Disney-Pixar lionized in Venice

Mueller compares studio with Renaissance artists

Sunday was Disney-Pixar Day on the Lido with inflatables and a bouquet of balloons fluttering in the breeze as John Lasseter, Brad Bird, Pete Docter, Andrew Stanton and Lee Unkrich received the fest’s first collective Golden Lion for lifetime achievement.

Fest topper Marco Mueller compared Disney-Pixar to “a Renaissance painter’s studio where next to Raphael you had a group of other artists.”

Lasseter, chief creative officer at Disney-Pixar, thanked Mueller for picking the Pixar team, which he described as “a bunch of animation geeks from California.” “The thing that I am most happy about is to sit here and share this with my colleagues,” he said. “I don’t do this by myself.”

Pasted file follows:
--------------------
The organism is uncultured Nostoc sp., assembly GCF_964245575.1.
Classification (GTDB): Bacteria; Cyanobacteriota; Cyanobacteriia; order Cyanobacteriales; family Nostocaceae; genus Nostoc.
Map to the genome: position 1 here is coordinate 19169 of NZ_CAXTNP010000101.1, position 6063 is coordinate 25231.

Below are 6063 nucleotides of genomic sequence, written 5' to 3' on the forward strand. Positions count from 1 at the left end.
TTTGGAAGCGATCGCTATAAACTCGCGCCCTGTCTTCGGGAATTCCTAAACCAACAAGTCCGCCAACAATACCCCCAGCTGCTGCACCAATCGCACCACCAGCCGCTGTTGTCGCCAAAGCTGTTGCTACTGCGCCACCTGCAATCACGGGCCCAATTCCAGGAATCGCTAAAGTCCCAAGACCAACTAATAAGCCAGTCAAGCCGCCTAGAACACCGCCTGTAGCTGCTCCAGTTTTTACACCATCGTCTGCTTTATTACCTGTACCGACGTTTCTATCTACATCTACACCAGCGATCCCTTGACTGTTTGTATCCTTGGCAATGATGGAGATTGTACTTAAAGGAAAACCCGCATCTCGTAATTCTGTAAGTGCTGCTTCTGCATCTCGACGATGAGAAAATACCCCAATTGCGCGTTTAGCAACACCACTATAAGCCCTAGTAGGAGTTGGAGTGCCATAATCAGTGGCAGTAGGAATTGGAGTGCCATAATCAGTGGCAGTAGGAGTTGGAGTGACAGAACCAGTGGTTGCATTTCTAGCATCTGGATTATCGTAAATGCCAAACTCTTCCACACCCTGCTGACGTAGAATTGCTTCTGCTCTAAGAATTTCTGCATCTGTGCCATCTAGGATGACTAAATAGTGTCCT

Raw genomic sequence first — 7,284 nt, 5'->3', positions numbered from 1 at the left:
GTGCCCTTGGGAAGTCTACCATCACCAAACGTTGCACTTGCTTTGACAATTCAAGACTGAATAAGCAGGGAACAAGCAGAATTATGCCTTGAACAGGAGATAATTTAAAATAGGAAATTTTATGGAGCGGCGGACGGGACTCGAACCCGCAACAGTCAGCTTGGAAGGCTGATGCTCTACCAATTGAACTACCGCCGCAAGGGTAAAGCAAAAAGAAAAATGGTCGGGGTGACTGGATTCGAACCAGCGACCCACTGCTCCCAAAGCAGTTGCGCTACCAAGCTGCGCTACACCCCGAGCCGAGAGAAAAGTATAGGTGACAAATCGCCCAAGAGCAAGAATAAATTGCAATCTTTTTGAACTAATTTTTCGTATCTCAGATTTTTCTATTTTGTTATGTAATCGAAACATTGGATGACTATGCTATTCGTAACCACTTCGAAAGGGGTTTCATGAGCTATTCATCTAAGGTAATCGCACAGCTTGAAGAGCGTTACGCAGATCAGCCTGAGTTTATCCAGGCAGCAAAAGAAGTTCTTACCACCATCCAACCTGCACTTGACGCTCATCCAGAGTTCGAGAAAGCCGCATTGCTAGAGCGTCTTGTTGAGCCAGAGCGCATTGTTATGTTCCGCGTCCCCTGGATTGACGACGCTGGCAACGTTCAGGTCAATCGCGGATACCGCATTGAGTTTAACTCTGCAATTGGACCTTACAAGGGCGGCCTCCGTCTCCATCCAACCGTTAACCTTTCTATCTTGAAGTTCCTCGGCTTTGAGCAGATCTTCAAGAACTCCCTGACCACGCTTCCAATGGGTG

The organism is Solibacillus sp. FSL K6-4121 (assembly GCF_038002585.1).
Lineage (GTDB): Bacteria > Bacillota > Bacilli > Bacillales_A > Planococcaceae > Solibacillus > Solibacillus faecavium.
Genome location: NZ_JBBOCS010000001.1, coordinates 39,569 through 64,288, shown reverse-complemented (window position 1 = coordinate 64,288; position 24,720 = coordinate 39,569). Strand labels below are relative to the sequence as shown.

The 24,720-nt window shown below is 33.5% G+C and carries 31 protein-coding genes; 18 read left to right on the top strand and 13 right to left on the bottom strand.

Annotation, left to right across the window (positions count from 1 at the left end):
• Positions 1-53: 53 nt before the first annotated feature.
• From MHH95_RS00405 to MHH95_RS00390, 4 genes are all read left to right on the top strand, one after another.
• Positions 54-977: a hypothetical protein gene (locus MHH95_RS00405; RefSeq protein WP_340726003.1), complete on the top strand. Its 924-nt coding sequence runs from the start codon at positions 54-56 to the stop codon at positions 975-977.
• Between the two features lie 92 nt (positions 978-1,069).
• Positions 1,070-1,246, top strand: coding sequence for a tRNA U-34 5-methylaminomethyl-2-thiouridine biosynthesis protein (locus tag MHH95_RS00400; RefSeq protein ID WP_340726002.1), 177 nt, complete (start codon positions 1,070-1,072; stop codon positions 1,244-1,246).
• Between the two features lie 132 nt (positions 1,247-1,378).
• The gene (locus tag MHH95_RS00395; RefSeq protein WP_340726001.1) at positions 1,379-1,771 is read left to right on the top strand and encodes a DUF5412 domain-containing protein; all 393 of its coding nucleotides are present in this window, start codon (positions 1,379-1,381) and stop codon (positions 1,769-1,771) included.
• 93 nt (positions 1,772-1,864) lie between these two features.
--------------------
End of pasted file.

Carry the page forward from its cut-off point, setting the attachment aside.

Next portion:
Lasseter also tipped his hat to George Lucas, who made his first trek to Venice to hand the Pixar team the nod. “George Lucas is still part of us and we are so thankful to him,” Lasseter said. “He is a true visionary.”

Before Pixar’s inception in 1986, Lasseter worked in the graphics group of the computer division at Lucas’ Lucasfilm, where he designed the glass knight for 1985’s “Young Sherlock Holmes,” the first character made by computer for a live-action film. The computer graphics unit of Lucasfilm was purchased by Steve Jobs who turned it into Pixar.

Venice’s Disney-Pixar tribute included the world preems of the 3-D versions of “Toy Story” and “Toy Story 2” plus a sneak peek of “Toy Story 3,” as well as the world bow of a 10-minute clip of Disney’s, “The Princess and the Frog” — the Mouse’s return to hand-drawn animation.

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